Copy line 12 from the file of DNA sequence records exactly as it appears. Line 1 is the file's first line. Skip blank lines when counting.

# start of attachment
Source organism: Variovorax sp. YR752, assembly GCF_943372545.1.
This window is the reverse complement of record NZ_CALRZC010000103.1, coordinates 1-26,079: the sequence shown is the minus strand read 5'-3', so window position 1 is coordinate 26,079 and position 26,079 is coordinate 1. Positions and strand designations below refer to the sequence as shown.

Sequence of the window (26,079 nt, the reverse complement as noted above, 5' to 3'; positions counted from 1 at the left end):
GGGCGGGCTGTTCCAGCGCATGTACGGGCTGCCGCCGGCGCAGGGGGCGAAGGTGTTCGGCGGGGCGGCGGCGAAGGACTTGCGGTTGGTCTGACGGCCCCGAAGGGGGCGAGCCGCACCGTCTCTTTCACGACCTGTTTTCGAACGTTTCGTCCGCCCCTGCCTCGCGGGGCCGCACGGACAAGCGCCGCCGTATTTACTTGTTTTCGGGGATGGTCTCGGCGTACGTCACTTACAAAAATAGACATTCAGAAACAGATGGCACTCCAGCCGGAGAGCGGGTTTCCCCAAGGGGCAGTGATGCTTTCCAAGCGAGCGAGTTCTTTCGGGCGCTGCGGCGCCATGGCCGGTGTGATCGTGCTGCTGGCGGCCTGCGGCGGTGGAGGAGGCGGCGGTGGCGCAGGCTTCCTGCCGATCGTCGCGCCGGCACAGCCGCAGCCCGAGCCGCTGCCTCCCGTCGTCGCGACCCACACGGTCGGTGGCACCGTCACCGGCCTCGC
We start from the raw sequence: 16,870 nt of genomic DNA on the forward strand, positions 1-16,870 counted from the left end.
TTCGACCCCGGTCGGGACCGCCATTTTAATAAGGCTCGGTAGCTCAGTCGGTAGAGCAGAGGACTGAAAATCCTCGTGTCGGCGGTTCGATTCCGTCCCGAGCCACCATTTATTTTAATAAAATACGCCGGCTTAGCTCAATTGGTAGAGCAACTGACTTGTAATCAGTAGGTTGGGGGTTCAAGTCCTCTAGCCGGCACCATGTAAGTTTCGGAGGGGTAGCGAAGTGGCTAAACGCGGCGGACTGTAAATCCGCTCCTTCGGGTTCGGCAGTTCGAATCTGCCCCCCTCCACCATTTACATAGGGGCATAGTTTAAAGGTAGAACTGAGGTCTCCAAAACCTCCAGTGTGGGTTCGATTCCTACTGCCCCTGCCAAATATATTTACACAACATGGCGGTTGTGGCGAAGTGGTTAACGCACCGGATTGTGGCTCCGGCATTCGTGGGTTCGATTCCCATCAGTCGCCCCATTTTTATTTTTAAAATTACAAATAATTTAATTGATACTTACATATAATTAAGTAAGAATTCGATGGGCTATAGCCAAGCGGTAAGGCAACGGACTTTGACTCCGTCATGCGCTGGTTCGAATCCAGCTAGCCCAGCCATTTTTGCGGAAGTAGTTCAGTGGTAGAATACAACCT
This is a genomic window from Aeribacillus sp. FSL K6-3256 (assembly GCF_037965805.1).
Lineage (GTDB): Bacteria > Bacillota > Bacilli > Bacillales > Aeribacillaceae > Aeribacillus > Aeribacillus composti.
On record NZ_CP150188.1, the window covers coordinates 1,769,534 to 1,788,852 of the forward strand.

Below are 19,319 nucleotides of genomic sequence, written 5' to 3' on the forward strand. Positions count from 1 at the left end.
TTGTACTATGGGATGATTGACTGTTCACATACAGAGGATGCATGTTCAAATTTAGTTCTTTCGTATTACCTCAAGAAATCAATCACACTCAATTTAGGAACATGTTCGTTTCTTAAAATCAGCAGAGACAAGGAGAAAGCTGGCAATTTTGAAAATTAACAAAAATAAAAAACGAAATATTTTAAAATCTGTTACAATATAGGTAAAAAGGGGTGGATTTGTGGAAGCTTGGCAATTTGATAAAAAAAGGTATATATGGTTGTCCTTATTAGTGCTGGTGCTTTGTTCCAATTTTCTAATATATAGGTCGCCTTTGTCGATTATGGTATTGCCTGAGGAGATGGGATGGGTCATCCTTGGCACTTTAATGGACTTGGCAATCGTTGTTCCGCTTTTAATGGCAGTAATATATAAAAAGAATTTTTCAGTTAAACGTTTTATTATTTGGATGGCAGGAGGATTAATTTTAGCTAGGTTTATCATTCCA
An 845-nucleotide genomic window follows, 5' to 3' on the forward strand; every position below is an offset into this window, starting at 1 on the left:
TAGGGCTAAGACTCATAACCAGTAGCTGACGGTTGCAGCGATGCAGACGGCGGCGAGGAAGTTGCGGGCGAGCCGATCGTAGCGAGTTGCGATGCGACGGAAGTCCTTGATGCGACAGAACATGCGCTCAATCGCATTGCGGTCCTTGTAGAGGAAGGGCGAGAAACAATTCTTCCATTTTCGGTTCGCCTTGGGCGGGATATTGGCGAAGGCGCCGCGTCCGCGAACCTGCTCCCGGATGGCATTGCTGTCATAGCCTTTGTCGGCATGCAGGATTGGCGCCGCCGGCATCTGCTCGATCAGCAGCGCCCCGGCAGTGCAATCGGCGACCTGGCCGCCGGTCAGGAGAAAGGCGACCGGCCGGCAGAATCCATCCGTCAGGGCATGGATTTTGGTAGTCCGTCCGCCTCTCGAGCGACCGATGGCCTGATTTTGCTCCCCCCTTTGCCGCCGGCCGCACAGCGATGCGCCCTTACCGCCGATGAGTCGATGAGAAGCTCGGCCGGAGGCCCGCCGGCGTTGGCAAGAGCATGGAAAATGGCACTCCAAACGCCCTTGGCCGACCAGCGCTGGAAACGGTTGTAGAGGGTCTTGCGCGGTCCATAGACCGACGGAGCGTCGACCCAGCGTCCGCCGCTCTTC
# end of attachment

An 845-nucleotide genomic window follows, 5' to 3' on the forward strand; every position below is an offset into this window, starting at 1 on the left: